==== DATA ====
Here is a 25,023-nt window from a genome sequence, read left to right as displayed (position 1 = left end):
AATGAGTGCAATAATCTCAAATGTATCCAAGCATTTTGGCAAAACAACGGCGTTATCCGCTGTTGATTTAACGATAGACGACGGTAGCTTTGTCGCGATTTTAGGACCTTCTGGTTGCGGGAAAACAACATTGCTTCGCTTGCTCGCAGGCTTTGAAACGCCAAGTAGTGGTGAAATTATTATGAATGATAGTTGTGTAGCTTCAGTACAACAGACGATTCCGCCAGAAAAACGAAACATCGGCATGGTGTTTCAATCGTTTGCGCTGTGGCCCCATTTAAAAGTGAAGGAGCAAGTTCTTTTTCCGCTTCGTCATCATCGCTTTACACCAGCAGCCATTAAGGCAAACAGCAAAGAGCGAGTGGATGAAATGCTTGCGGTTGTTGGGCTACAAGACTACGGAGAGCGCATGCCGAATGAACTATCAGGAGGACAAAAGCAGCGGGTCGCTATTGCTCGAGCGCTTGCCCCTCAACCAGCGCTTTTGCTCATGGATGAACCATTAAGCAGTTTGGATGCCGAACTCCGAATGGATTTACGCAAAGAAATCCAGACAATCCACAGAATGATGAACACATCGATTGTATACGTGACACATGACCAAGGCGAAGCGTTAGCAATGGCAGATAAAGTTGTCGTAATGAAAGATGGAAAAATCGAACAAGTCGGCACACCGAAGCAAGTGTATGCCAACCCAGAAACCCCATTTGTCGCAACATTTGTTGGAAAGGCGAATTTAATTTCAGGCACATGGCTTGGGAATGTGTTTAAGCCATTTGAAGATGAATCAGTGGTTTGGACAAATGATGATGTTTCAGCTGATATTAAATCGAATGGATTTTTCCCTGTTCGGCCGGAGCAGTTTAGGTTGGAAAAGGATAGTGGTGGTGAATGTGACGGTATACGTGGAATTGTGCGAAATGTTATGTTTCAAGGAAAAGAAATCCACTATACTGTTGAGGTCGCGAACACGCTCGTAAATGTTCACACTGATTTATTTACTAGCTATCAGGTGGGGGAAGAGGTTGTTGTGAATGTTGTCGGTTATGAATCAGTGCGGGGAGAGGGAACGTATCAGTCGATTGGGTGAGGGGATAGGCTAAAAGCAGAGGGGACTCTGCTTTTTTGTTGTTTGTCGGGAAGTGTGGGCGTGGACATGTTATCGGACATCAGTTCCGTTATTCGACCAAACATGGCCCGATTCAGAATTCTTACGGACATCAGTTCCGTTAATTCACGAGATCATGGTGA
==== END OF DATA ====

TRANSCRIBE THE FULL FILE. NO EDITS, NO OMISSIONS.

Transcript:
Here is a 25,023-nt window from a genome sequence, read left to right as displayed (position 1 = left end):
AATGAGTGCAATAATCTCAAATGTATCCAAGCATTTTGGCAAAACAACGGCGTTATCCGCTGTTGATTTAACGATAGACGACGGTAGCTTTGTCGCGATTTTAGGACCTTCTGGTTGCGGGAAAACAACATTGCTTCGCTTGCTCGCAGGCTTTGAAACGCCAAGTAGTGGTGAAATTATTATGAATGATAGTTGTGTAGCTTCAGTACAACAGACGATTCCGCCAGAAAAACGAAACATCGGCATGGTGTTTCAATCGTTTGCGCTGTGGCCCCATTTAAAAGTGAAGGAGCAAGTTCTTTTTCCGCTTCGTCATCATCGCTTTACACCAGCAGCCATTAAGGCAAACAGCAAAGAGCGAGTGGATGAAATGCTTGCGGTTGTTGGGCTACAAGACTACGGAGAGCGCATGCCGAATGAACTATCAGGAGGACAAAAGCAGCGGGTCGCTATTGCTCGAGCGCTTGCCCCTCAACCAGCGCTTTTGCTCATGGATGAACCATTAAGCAGTTTGGATGCCGAACTCCGAATGGATTTACGCAAAGAAATCCAGACAATCCACAGAATGATGAACACATCGATTGTATACGTGACACATGACCAAGGCGAAGCGTTAGCAATGGCAGATAAAGTTGTCGTAATGAAAGATGGAAAAATCGAACAAGTCGGCACACCGAAGCAAGTGTATGCCAACCCAGAAACCCCATTTGTCGCAACATTTGTTGGAAAGGCGAATTTAATTTCAGGCACATGGCTTGGGAATGTGTTTAAGCCATTTGAAGATGAATCAGTGGTTTGGACAAATGATGATGTTTCAGCTGATATTAAATCGAATGGATTTTTCCCTGTTCGGCCGGAGCAGTTTAGGTTGGAAAAGGATAGTGGTGGTGAATGTGACGGTATACGTGGAATTGTGCGAAATGTTATGTTTCAAGGAAAAGAAATCCACTATACTGTTGAGGTCGCGAACACGCTCGTAAATGTTCACACTGATTTATTTACTAGCTATCAGGTGGGGGAAGAGGTTGTTGTGAATGTTGTCGGTTATGAATCAGTGCGGGGAGAGGGAACGTATCAGTCGATTGGGTGAGGGGATAGGCTAAAAGCAGAGGGGACTCTGCTTTTTTGTTGTTTGTCGGGAAGTGTGGGCGTGGACATGTTATCGGACATCAGTTCCGTTATTCGACCAAACATGGCCCGATTCAGAATTCTTACGGACATCAGTTCCGTTAATTCACGAGATCATGGTGA